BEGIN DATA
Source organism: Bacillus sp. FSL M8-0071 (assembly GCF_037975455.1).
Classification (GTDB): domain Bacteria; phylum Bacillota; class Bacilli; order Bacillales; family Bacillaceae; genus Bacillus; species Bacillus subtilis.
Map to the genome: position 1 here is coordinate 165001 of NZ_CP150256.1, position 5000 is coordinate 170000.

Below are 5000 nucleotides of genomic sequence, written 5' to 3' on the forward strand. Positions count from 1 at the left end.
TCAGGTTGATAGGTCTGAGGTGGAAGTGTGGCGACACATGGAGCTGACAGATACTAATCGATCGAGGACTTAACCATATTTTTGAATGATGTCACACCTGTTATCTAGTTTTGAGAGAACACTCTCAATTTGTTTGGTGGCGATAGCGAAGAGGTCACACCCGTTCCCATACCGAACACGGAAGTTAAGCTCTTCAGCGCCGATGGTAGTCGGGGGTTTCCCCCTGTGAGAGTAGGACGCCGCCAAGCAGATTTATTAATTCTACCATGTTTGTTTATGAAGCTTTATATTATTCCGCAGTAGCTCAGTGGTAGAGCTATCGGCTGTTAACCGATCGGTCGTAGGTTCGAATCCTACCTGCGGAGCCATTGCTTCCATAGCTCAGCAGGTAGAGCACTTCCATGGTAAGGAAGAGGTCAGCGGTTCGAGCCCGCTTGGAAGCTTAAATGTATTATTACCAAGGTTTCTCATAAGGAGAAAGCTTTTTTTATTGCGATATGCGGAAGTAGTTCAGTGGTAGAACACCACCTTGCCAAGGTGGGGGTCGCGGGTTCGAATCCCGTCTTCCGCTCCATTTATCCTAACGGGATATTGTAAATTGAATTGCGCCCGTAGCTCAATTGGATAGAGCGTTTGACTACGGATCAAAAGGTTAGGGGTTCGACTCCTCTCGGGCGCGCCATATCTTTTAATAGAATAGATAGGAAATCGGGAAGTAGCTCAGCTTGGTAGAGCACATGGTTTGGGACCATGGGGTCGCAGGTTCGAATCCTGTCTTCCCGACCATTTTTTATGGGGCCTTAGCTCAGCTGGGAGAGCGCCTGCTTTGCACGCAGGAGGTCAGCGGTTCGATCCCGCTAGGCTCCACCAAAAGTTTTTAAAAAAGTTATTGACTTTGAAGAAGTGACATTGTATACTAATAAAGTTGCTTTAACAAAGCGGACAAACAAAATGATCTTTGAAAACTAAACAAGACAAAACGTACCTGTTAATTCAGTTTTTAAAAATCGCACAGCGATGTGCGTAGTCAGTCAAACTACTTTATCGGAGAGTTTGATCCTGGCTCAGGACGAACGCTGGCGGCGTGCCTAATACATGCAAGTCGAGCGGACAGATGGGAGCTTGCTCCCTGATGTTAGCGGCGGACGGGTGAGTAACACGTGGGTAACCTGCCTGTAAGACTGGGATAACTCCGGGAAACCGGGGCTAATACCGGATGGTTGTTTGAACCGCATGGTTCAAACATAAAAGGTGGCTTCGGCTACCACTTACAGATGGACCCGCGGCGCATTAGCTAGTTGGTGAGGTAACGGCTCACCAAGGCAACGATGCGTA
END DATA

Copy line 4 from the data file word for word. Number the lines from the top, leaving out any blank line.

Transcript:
Below are 5000 nucleotides of genomic sequence, written 5' to 3' on the forward strand. Positions count from 1 at the left end.